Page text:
Thinking about living in Hamburg Germany? Find out hat it’s like and what you can expect
Would you like to explore Hamburg away from the well-known sights? Whether in the harbor, in trendy districts or further out in parks and nature you will find the the best insider tips about living in Hamburg Germany that can easily rival the Elbphilharmonie & Co.
- Discover the harbor (almost) for free – ferry 62 – Living in Hamburg Germany
- Bunthausspitze and Tide-Elbe habitat
- Floating café on the Elbe – Entenwerder1
- Explore the largest park cemetery in the world
- View of the Elbe island – the energy bunker in Wilhelmsburg
- View and history of Hamburg – St. Nikolai Memorial
- Wildwuchs brewery
- Backfisch in proper style – Veddeler fish restaurant
- Discover urban nature – the Klövensteen game reserve
- Shopping in the Schanze – the B-location
- Art and coffee – Café Koppel
- Discover the Grindelhof
Discover the harbor (almost) for free – ferry 62 – Living in Hamburg Germany
An almost free city tour, and that too on the water! With the ferry 62 you can sail across the Elbe and enjoy the harbor panorama, which is otherwise only to be seen on a professionally guided harbor tour. For the price of an HVV ticket, you can drive down the Elbe from bridge 3 at the Landungsbrücken and discover many sights: Past the fish market, you head towards Dockland, Museumshafen and Finkenwerder.
In summer it is also worth getting out for a short refreshment – you can splash around in the Finkenwerder outdoor pool right on the Elbe. Just as nice: the trip with the ferry 73 towards Wilhelmsburg to discover the Vering Canal, the Inselpark or the energy bunker. The 73 only runs during the week. On both ferries you should also be considerate of the commuters: For them, the ferries are the regular means of transport, so you should avoid driving at rush hour if possible.
Bunthausspitze and Tide-Elbe habitat
Just get out into nature – and that without a long journey. At the Bunthäuser Spitze, the southeast of the island of Wilhelmsburg, you can experience nature in close proximity to the city. The highlight: the Bunthaus beacon that stands there at the end of the path. The tower was built in 1913 and shone until 1977. The Elbe tideau center is also located where the Elbe divides into the North and South Elbe.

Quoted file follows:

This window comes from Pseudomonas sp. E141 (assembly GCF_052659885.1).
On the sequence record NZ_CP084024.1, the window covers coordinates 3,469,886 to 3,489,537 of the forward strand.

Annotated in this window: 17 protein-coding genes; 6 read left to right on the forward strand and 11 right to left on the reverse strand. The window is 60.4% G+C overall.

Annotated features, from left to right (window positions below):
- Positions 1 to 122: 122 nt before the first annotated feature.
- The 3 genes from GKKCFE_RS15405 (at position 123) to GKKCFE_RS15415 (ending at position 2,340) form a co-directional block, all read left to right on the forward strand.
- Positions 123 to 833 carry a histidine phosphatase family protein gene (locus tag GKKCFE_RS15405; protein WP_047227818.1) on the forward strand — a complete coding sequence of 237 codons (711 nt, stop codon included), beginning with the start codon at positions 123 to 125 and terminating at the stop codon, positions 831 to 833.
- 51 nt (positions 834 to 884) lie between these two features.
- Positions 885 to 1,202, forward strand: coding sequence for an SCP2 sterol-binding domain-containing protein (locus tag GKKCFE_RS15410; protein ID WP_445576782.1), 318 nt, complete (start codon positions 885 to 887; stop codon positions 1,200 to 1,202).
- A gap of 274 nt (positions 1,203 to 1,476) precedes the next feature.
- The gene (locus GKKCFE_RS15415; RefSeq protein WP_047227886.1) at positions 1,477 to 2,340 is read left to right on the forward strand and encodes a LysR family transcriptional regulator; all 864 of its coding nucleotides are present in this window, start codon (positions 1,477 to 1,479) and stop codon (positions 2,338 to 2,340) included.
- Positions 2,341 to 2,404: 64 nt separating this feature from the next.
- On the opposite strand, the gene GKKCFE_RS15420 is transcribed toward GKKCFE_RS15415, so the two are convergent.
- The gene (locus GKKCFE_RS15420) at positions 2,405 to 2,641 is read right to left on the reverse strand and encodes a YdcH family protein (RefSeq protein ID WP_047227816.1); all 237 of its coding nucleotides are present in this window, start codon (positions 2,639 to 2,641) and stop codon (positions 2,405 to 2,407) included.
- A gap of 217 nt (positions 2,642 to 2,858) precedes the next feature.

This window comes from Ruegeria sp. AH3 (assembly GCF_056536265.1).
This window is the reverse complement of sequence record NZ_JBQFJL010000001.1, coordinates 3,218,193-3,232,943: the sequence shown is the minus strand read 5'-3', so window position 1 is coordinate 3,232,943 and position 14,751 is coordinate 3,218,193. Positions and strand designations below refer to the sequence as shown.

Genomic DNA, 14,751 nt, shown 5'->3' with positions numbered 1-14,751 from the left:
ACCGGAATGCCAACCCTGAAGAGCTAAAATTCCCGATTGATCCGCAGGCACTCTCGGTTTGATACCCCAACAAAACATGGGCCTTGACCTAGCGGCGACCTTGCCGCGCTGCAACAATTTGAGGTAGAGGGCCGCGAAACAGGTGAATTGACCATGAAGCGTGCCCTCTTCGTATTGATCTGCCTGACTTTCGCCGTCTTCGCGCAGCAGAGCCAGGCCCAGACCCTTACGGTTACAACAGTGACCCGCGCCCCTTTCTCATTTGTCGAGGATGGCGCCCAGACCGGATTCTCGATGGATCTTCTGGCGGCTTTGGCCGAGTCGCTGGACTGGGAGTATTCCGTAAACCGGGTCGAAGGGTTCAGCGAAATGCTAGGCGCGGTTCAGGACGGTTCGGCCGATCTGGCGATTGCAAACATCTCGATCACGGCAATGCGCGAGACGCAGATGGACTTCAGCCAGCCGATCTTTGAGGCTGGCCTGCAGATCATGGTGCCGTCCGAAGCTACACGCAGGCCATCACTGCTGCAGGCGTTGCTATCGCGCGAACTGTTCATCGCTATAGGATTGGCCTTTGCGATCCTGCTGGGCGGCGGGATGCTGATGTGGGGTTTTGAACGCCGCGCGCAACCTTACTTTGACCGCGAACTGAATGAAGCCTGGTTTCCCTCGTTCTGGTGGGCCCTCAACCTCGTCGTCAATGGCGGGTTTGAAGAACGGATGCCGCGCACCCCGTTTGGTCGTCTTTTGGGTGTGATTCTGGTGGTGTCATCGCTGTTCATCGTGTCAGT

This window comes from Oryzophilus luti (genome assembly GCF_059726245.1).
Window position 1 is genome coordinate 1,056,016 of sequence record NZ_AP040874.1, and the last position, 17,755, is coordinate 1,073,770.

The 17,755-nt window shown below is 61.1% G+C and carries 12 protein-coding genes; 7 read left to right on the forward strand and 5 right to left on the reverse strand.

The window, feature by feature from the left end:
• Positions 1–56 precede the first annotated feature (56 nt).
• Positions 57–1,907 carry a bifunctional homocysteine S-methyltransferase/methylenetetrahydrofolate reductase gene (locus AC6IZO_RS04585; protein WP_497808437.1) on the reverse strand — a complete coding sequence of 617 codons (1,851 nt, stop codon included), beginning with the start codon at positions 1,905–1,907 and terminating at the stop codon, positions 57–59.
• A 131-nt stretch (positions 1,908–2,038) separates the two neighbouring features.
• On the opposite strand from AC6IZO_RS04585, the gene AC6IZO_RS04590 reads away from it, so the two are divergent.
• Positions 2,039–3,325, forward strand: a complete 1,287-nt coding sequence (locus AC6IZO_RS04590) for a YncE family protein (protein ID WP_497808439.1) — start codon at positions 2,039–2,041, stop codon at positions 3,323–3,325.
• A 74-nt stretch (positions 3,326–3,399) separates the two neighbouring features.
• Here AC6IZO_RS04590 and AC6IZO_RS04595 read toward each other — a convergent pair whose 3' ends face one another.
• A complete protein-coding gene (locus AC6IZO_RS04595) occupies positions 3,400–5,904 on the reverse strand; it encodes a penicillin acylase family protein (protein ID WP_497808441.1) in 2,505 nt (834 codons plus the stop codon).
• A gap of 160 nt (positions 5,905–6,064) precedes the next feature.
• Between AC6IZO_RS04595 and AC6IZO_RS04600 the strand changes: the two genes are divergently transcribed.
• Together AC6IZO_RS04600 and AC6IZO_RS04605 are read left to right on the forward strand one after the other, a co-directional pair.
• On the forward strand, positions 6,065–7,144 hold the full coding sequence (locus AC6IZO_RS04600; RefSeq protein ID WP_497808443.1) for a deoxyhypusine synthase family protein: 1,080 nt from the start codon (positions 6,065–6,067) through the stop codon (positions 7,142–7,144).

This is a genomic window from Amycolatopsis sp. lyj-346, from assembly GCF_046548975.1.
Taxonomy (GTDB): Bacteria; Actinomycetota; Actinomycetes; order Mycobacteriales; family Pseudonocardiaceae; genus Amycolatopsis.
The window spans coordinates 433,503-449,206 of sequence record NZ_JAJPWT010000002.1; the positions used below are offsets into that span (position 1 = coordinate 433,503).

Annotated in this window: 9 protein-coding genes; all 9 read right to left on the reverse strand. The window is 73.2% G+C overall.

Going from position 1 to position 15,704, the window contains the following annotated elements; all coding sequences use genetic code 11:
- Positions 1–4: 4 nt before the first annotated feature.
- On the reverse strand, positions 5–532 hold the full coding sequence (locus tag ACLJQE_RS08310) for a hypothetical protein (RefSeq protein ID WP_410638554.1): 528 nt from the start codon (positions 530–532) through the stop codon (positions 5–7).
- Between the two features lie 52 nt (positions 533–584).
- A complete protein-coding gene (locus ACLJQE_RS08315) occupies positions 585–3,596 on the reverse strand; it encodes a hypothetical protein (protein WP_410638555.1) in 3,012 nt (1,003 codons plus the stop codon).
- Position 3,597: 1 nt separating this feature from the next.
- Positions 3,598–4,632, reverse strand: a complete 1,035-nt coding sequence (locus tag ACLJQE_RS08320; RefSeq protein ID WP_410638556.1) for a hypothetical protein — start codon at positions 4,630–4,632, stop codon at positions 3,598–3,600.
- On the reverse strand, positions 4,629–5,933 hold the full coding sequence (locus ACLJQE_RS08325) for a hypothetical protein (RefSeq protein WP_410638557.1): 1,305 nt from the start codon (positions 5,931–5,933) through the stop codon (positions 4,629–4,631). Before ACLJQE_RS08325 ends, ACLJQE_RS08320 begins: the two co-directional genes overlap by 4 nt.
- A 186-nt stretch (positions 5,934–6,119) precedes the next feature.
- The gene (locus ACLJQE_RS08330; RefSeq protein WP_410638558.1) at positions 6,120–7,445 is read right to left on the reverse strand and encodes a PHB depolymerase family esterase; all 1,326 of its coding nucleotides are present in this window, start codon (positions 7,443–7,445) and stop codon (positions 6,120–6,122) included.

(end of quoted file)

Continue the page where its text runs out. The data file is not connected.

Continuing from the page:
The Society for Ecological Planning has created a place for visitors here that provides information about the floodplain landscapes and their rare habitats. If you want to strengthen yourself after the tour, you can order homemade cakes and a cup of fair trade coffee in the associated club café. Since you are here in a nature reserve, you should behave accordingly carefully.
Floating café on the Elbe – Entenwerder1
The Entenwerder1 café is within sight of the gates of Hamburg, the Elbe bridges – directly on the water. Here you can enjoy sweet and savory, cooling drinks, warming coffee and cake and wave to the passing barges. Right next door is the Entenwerder park, where festivals and events often take place in summer.
The little idyll on the water is only two S-Bahn stations away from the main train station. If you drive through HafenCity, you can also use the opportunity to pay a visit to the new and futuristic Elbbrücken subway station. The best way to get there is by bike on Veloroute 9: Passing the Oberhafen and the wholesale market, you slowly leave the city behind and make yourself comfortable on the pontoon.
Explore the largest park cemetery in the world
Go for a walk in a cemetery? It works in Hamburg! The world’s largest park cemetery is located in Ohldorf, and there are even roads for cars here. On an area of 389 hectares there is plenty of space for long walks – that’s more than 500 soccer fields.
You can discover special sculptures there and also find the final resting places of prominent Hamburg residents. Here, for example, Hans Albers, Loki and Helmut Schmidt or the actress Monika Bleibtreu are buried. The women’s garden or the rose garden are particularly worth seeing.
The memorials, for example for the victims of National Socialist persecution or the storm surge in 1962, also provide insights into Hamburg’s history. The cemetery is still used as such today, so you should be careful there.
View of the Elbe island – the energy bunker in Wilhelmsburg
High up on the energy bunker, everyone who makes their way across the Elbe to explore the Elbe Island of Wilhelmsburg will be rewarded. For a long time, the former flak bunker in Wilhelmsburg was just a holdover from the Second World War. Today a local power plant has emerged from this, in which renewable energies are produced and which is also one of the best vantage points in Hamburg.
From a height of 30 meters, you have an incomparable view of the skyline of the Port of Hamburg. After a tour of the eco-power plant, the best way to enjoy the view is with coffee, cake or breakfast in Café vju, which is located in the energy bunker.